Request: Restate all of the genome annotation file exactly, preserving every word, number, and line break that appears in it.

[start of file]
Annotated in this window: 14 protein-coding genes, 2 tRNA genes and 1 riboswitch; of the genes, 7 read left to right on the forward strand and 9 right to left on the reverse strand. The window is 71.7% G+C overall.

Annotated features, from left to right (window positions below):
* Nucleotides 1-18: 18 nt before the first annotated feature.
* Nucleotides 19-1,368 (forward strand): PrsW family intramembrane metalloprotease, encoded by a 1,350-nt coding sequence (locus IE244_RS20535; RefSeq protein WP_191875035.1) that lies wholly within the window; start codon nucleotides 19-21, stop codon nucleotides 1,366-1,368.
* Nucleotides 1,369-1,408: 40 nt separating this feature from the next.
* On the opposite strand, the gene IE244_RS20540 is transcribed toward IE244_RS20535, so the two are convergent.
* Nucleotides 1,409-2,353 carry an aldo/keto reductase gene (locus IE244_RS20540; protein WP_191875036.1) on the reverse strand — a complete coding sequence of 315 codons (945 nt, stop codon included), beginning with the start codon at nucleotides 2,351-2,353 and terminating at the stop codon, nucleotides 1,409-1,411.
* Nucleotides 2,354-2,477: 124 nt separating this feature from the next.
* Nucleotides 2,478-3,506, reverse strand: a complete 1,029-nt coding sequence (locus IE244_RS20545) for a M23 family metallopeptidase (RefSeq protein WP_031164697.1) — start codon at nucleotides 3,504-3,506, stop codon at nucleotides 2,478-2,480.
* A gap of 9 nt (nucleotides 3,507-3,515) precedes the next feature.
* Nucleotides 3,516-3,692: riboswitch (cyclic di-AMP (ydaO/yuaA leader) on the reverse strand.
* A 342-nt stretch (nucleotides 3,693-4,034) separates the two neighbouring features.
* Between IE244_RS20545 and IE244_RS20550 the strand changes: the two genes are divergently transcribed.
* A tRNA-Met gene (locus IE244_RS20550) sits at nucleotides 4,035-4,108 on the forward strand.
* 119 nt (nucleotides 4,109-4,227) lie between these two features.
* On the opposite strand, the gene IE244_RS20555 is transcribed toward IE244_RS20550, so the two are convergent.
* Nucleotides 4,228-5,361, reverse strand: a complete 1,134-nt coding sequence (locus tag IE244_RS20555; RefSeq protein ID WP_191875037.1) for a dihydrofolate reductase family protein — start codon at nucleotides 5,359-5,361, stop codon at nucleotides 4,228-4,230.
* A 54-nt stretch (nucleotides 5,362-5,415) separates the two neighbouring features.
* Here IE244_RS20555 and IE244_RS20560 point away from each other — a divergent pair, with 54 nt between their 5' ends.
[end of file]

Annotated in this window: 14 protein-coding genes, 2 tRNA genes and 1 riboswitch; of the genes, 7 read left to right on the forward strand and 9 right to left on the reverse strand. The window is 71.7% G+C overall.

Annotated features, from left to right (window positions below):
* Nucleotides 1-18: 18 nt before the first annotated feature.
* Nucleotides 19-1,368 (forward strand): PrsW family intramembrane metalloprotease, encoded by a 1,350-nt coding sequence (locus IE244_RS20535; RefSeq protein WP_191875035.1) that lies wholly within the window; start codon nucleotides 19-21, stop codon nucleotides 1,366-1,368.
* Nucleotides 1,369-1,408: 40 nt separating this feature from the next.
* On the opposite strand, the gene IE244_RS20540 is transcribed toward IE244_RS20535, so the two are convergent.
* Nucleotides 1,409-2,353 carry an aldo/keto reductase gene (locus IE244_RS20540; protein WP_191875036.1) on the reverse strand — a complete coding sequence of 315 codons (945 nt, stop codon included), beginning with the start codon at nucleotides 2,351-2,353 and terminating at the stop codon, nucleotides 1,409-1,411.
* Nucleotides 2,354-2,477: 124 nt separating this feature from the next.
* Nucleotides 2,478-3,506, reverse strand: a complete 1,029-nt coding sequence (locus IE244_RS20545) for a M23 family metallopeptidase (RefSeq protein WP_031164697.1) — start codon at nucleotides 3,504-3,506, stop codon at nucleotides 2,478-2,480.
* A gap of 9 nt (nucleotides 3,507-3,515) precedes the next feature.
* Nucleotides 3,516-3,692: riboswitch (cyclic di-AMP (ydaO/yuaA leader) on the reverse strand.
* A 342-nt stretch (nucleotides 3,693-4,034) separates the two neighbouring features.
* Between IE244_RS20545 and IE244_RS20550 the strand changes: the two genes are divergently transcribed.
* A tRNA-Met gene (locus IE244_RS20550) sits at nucleotides 4,035-4,108 on the forward strand.
* 119 nt (nucleotides 4,109-4,227) lie between these two features.
* On the opposite strand, the gene IE244_RS20555 is transcribed toward IE244_RS20550, so the two are convergent.
* Nucleotides 4,228-5,361, reverse strand: a complete 1,134-nt coding sequence (locus tag IE244_RS20555; RefSeq protein ID WP_191875037.1) for a dihydrofolate reductase family protein — start codon at nucleotides 5,359-5,361, stop codon at nucleotides 4,228-4,230.
* A 54-nt stretch (nucleotides 5,362-5,415) separates the two neighbouring features.
* Here IE244_RS20555 and IE244_RS20560 point away from each other — a divergent pair, with 54 nt between their 5' ends.